• 3 shows nightly 10:30, 12:30, 3AM. 63rd and Center. The Races Night Club. Now playing new show direct from Chicagao—Francis Elwood, Showmaster, with an all girl floor show. Johnny Carroll’s Orchestra. Jane Brewer, songs you like. Don Davis, baby grand. Marylyn Shall, swing songstress. (Omaha Morning Bee News. Advertisement. January 6, 1937)
  • Now Playing, Final Week: Movie Morrison, Kansas City’s 85 Club Venus of Tap. The 6 Morgan Clowns. Miss Sharon, Pennsylvania’s 4-time beauty contest winner. Bob Randi—master of ceremonies. Jane Brewer—Songs You’ll Like. Johnny Carroll’s swing band music. Check and steak sandwiches, No cover charge. Dancing and 3 shows nightly. (Omaha Morning Bee News. Advertisement. May 6, 1937)
  • The Races: Starting tonight, direct from Chicago, first showing in Omaha. Buddy Lake—sensational master of ceremonies, Alvena—exotic dancer, Roland & Helene—dance specialties, Honey Chile—comedienne, Jane Brewer—Southern Bluebird, Chosen Twins—Clever Tap Artists, Claire Rydel—Voice of the Dance. Johnny Carroll Orchestra. Delicious steaks and chicken dinners. Never a dull moment. 3 shows nightly, dancing. (Morning World Herald. Advertisement. May 7, 1938)
  • The Races Night Club at 6300 Center St. Vaudeville Headline direct from Chicago. Full course steak or chicken dinners from 8 to 10:30pm— $1. New show starting tonight. Pearson Bothers, Rural Fashion Plates and Homespun Dancing. Glamorous Gloria Gayle, Exotic Dancer?? Di Carlo & Du Bois, Stylists of the dance. Walter Thompson, Master of Song and Ceremony Direct from Hollywood’s Cotton Club. Dance to Ray Hummel and his Lucky Strike Hits. 3 Shows nightly. (Evening World Herald. Advertisement. November 29, 1938)

New Modern Club

The New Modern Club was located 'three blocks south Albright Carline on Highway 75' and hosted floor shows featuring blues singers and exotic dancers.

(Omaha World Herald. December 23, 1934)

Show Advertisements for the New Modern Club:

  • All Star floor show featuring Joy Kalese, Dramatist of the Blues, 8 weeks at the Maxine Club, Detroit. Evelyn Meadows, Exotic Dancer Superb. Wayne and Hull, They’re fast and different. Dancing all night at the New Modern Club. Three blocks south Albright Carline on Highway 75. (Omaha World Herald. December 23, 1934)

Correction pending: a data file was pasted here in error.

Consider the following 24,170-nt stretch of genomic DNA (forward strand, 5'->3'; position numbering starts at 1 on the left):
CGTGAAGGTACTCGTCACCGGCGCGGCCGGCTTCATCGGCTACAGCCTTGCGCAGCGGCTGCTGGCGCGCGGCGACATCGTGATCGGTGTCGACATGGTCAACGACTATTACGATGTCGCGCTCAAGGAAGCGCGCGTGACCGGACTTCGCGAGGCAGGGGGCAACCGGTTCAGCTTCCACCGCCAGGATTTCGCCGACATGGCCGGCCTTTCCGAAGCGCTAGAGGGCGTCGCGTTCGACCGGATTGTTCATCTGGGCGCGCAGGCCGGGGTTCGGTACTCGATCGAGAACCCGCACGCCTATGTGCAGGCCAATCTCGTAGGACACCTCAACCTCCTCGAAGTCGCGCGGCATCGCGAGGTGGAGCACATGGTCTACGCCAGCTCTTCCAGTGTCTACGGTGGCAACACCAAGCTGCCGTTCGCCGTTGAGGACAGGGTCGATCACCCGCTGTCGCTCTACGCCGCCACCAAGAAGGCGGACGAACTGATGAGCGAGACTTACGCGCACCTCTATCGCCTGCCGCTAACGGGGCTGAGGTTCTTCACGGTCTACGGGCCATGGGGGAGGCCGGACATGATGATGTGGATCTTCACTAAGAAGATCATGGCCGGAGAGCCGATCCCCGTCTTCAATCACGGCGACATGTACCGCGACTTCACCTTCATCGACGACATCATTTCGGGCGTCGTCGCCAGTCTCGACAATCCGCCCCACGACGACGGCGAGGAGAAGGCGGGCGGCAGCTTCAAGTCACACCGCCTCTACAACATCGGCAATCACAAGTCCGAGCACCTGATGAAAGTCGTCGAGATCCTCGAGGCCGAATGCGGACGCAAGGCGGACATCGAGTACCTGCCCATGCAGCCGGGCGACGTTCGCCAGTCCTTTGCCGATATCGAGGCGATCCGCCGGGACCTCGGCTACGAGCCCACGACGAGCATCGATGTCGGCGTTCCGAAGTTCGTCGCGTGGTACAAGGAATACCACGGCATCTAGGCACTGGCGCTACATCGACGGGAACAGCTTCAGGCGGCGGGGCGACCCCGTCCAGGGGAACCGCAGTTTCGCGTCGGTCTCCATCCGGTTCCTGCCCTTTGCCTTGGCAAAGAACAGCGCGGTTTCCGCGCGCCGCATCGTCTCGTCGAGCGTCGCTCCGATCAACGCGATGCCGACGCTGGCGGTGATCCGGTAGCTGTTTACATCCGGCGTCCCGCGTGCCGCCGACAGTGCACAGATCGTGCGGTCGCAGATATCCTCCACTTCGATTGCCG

• All-star floor show featuring Fern Andra, outstanding impersonator and dancer. 8 Weeks at the Maxine Club, Detroit. Evelyn Meadows, Exotic Dancer Superb. Wayne and Hull, They’re Fast and Different. Dancing All Night. (Omaha World Herald. December 27, 1934)
  • New Modern Club presents another Gala All Star Floor Show. Tomorrow night—twice nightly featuring: St. Clair Sisters—RKO Novelty Dancing Stars, Billy Joy—New York Singing and Dancing, M.C., Singing your favorite songs, Don Marlow. Do you remember this sensational act? As your father or mother. Dancing all nite—no cover or admission charge. Next Week: Emma Prichard, the Heart and Soul of the Blues. (Omaha World Herald. Advertisement. February 23, 1935)
  • New Modern Night Club proudly resents Brand New Show with Al Gault, Maker of Ceremonies, Helen Duvere, Exotic Dancer, Audre Reed, sophisticated singer, Hallie and Lois, Tap and novelty dancers. Three Shows Nightly. (Omaha World Herald. Advertisement. July 31, 1936)

The Music Box |

(Evening World Herald. March 13, 1940)
The Music Box was a club that hosted parties and floor shows. One show advertisement announces Thursday night as 'Stag Night' with Ladies entry at 25 cents and Gentlemen at 35 cents. A stag night traditionally would've been a party for a man who was about to get married. However, this advertisement denotes to a more general meaning of 'stag', that of a girlie show or burlesque show. Men and women were welcome to attend the show.

The Stork Club | 3 Miles East of S Omaha Bridge on Highway 275

The Stork Club held three shows nightly with big bands and singers. In 1942 it hosted Nadja Lawerence, an exotic dancer from Chicago, and Virginia Barry, a 'singer of risqué songs.'

(Omaha Evening World Herald. September 18, 1942)

The Trocadero Club | 20th & Cuming Sts

In the summer of 1940, the Trocadero boasted itself as 'Omaha's Gayest Nite Club' with a new floor show featuring performances by Traynor & Zander.

(Omaha Morning World Herald. August 17, 1940)